Despite a violent criminal history, a man wanted in connection with an assault and attempted rape in September is not considered a threat to public safety, Alexandria police say.
Authorities have been hunting for Shaun Carlan, 44, since about September 14 when city detectives identified him as the man who allegedly took a woman into a park between the 4600 and 4900 blocks of Eisenhower Ave. and assaulted her three days earlier.
The pair knew each other before the attack, said Det. Victor Ignacio, who is spearheading the investigation into the incident.
After meeting for drinks earlier in the evening, Carlan offered to give the woman a ride home on his moped, Ignacio said. The two stopped at a 7-Eleven to buy more beer and made their way to the park to continue drinking about 2 a.m., according to authorities. When Carlan made an unwanted advance, the woman refused him and “he lost it and he beat the living daylights out of her,” Ignacio said.
Suffering non life-threatening injuries, the woman was able to get free from Carlan. She contacted police shortly after fleeing. Authorities have been trying to track Carlan down ever since.
It’s not his first brush with the law. Carlan was about three months into a three-year period of supervised release when the incident occurred. He pleaded guilty in October 2010 to assault and battery and unlawful wounding for attacking two individuals in August of that year.
A judge sentenced Carlan to three years and three months of jail time, though all but nine months was suspended. He was released in June.
Police say Carlan’s criminal history is closely linked with alcohol. He is a bigger threat to his friends than the public, Ignacio said.
“I don’t think [Carlan] is going to go out there and rape somebody and beat somebody he doesn’t know,” he said. “He’s not a person we’d consider to be going out there and grabbing people.”
Deputy Chief Cleveland Spruill echoed Ignacio’s assessment of Carlan. Had police considered Carlan a danger, they would have alerted the public long before October 13, when the department released his description and called on residents for their help in finding him.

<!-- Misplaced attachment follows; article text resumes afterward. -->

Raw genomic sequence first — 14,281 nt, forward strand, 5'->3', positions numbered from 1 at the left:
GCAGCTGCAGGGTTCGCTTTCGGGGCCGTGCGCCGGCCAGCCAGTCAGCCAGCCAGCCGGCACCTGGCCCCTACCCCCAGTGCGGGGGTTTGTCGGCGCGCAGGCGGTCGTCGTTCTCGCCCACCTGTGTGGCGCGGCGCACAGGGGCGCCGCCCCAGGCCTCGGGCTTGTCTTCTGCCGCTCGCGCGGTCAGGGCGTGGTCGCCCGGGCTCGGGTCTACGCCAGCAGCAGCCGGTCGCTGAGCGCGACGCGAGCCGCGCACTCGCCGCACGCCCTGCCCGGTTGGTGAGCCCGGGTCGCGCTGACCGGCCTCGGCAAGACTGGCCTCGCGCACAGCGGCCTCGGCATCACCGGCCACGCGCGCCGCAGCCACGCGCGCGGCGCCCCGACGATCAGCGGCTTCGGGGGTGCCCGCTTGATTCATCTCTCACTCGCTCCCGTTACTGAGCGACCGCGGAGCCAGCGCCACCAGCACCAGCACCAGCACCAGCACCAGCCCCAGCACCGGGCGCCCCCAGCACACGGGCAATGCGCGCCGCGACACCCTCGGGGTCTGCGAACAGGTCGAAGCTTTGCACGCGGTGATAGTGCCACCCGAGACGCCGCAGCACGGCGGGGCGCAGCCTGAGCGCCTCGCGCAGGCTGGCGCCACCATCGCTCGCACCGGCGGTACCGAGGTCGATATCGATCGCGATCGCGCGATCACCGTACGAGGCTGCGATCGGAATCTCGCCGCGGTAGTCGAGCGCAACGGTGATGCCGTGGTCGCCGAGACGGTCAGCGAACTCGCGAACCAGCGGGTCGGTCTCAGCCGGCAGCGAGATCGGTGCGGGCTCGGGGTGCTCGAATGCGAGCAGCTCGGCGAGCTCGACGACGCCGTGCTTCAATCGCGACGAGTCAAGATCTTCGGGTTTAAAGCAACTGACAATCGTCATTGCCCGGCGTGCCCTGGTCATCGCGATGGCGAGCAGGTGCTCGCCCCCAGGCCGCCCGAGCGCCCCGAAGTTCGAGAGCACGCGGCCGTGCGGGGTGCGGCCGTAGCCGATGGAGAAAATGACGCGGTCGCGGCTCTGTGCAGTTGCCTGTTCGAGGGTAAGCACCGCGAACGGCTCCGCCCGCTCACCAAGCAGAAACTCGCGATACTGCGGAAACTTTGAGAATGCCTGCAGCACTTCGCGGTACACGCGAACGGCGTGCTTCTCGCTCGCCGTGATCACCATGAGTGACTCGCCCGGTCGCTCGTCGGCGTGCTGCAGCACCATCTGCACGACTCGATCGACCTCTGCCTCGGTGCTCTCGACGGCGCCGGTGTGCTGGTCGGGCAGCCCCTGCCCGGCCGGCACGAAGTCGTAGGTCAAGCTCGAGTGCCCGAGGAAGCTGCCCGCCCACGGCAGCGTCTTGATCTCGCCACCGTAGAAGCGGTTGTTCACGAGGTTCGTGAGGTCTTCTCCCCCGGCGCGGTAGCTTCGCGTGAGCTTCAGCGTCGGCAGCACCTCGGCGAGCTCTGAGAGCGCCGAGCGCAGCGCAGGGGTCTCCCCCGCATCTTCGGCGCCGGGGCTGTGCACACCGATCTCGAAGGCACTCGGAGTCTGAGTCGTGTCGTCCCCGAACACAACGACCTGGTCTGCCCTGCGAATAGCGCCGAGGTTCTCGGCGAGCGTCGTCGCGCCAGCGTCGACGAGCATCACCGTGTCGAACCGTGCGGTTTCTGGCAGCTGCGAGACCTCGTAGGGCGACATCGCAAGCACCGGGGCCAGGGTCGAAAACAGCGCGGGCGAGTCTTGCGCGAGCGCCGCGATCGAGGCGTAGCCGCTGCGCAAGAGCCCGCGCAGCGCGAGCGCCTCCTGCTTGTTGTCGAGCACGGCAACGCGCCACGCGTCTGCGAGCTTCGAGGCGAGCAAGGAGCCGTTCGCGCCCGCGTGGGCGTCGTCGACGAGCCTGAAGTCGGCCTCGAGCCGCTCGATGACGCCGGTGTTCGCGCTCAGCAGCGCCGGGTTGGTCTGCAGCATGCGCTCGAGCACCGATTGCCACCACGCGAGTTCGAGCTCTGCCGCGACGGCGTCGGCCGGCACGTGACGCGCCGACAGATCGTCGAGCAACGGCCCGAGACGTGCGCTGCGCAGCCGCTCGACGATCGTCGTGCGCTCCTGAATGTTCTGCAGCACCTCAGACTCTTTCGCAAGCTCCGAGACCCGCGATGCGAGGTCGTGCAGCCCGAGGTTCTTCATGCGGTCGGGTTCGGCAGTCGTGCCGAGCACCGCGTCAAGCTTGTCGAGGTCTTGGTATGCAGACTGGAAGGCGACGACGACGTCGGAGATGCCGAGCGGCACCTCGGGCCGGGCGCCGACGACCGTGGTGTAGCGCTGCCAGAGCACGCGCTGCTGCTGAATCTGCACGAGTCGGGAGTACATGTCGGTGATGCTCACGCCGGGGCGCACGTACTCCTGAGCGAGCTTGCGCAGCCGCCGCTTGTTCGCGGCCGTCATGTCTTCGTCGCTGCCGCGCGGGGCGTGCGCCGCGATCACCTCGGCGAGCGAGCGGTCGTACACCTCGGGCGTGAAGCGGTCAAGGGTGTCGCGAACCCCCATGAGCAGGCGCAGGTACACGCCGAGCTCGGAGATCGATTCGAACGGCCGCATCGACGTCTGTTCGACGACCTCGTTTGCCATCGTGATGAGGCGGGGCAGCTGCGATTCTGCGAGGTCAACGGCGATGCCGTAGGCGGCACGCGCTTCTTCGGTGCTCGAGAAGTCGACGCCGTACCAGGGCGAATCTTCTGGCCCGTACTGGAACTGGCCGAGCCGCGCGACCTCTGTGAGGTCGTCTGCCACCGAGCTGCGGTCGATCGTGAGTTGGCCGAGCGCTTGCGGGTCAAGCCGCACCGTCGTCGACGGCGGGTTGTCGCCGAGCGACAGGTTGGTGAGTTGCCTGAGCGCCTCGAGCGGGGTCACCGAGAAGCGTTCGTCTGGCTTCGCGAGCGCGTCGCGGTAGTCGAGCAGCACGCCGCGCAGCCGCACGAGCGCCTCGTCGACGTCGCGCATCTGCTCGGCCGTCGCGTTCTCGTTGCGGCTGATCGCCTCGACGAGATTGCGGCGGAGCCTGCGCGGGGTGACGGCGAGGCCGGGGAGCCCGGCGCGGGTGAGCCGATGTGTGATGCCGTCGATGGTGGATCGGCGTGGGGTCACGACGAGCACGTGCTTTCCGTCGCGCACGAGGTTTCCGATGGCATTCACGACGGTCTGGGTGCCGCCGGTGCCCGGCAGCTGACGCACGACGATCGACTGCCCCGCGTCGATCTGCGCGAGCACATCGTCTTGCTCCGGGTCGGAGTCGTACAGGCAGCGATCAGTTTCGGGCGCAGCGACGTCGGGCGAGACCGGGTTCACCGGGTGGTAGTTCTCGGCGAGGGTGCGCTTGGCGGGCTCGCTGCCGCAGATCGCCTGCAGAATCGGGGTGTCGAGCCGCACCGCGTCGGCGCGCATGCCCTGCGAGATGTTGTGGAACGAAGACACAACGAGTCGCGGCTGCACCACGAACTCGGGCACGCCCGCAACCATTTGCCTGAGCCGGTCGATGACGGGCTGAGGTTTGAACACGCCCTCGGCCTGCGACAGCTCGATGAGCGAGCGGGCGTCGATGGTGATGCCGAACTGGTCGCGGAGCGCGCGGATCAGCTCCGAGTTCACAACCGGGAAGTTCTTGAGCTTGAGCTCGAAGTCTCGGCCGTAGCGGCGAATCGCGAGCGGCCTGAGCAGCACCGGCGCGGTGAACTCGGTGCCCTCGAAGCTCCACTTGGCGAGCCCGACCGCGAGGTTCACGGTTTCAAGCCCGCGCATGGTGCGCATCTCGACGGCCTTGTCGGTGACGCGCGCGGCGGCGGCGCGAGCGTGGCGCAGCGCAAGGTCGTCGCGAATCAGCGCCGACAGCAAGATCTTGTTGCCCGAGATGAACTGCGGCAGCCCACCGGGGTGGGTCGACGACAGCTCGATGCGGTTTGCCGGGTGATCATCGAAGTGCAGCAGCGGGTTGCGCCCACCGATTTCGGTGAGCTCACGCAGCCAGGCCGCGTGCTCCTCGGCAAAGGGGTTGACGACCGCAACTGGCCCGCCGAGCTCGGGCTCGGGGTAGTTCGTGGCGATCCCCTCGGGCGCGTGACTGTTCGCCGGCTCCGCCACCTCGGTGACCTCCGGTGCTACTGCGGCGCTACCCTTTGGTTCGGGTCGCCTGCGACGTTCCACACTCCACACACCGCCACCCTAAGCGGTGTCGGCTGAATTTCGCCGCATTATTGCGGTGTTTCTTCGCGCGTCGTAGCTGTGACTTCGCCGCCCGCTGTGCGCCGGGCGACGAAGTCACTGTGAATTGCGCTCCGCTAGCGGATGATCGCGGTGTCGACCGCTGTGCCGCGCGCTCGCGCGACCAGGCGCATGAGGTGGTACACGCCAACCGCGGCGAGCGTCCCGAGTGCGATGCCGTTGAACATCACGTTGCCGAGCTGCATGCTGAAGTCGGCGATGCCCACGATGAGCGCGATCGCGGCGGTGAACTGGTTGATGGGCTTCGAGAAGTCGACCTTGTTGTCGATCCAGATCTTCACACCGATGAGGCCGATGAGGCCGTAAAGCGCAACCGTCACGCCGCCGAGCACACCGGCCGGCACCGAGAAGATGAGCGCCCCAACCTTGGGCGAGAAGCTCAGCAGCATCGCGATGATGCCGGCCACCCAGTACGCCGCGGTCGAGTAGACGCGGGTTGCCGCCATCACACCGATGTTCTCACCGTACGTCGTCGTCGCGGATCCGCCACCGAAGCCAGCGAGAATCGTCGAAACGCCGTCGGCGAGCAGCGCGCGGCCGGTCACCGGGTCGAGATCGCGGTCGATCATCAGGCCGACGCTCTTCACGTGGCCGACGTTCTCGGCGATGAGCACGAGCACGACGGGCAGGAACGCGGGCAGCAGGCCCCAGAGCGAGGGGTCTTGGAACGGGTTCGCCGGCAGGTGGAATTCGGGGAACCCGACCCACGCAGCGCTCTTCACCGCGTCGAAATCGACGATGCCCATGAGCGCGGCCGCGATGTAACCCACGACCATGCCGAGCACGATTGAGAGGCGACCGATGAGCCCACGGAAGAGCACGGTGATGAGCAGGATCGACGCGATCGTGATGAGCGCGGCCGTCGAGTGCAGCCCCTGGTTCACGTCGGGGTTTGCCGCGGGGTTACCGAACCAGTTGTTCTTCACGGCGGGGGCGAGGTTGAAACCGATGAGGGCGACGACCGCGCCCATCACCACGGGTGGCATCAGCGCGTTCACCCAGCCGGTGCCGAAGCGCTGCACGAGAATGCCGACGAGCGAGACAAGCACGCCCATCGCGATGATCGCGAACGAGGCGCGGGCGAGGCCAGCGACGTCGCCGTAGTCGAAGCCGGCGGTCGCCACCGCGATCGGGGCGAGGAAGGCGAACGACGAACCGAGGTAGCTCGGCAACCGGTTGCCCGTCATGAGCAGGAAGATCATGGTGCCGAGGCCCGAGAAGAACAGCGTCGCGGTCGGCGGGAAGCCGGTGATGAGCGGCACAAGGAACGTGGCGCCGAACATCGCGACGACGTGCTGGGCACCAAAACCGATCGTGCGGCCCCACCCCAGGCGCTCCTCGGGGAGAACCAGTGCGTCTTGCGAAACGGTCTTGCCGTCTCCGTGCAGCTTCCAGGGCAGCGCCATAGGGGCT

“There was no reason to think he was angry or was going to do anything to anyone else,” Spruill said. “Our policy is [whenever] we have a case where we feel like an individual who is at large is a threat to the community, we release that information.”
As to why authorities didn’t turn to the public for help locating Carlan earlier, it’s because they were running down “solid leads,” Spruill said.
Carlan, who listed Arlington as his place of residence when authorities busted him on the August 2010 charges, was staying at Carpenter’s Shelter in Alexandria when the incident occurred. Staff there said he vanished after September 11, according to court documents.
The last time law enforcement heard from Carlan was on September 13, when he phoned his therapist and said he was leaving the area. His probation officer last saw Carlan on September 9.
Detectives felt they could capture Carlan without the public’s help, Spruill said, but when leads dried up, officials turned to residents for assistance.
“The rush for us to get information out would be tempered by [whether] we have other, active investigative leads that we’re following up and we’re confident we’re going to get him,” he said. “Sometimes that doesn’t work out.”
Carlan is described as a white man, about 5-foot-11 and weighing roughly 200 pounds. Anyone with information regarding Carlan’s whereabouts is urged to contact the police department’s criminal investigations section at 703-746-4711 or the nonemergency line at 703-838-4444.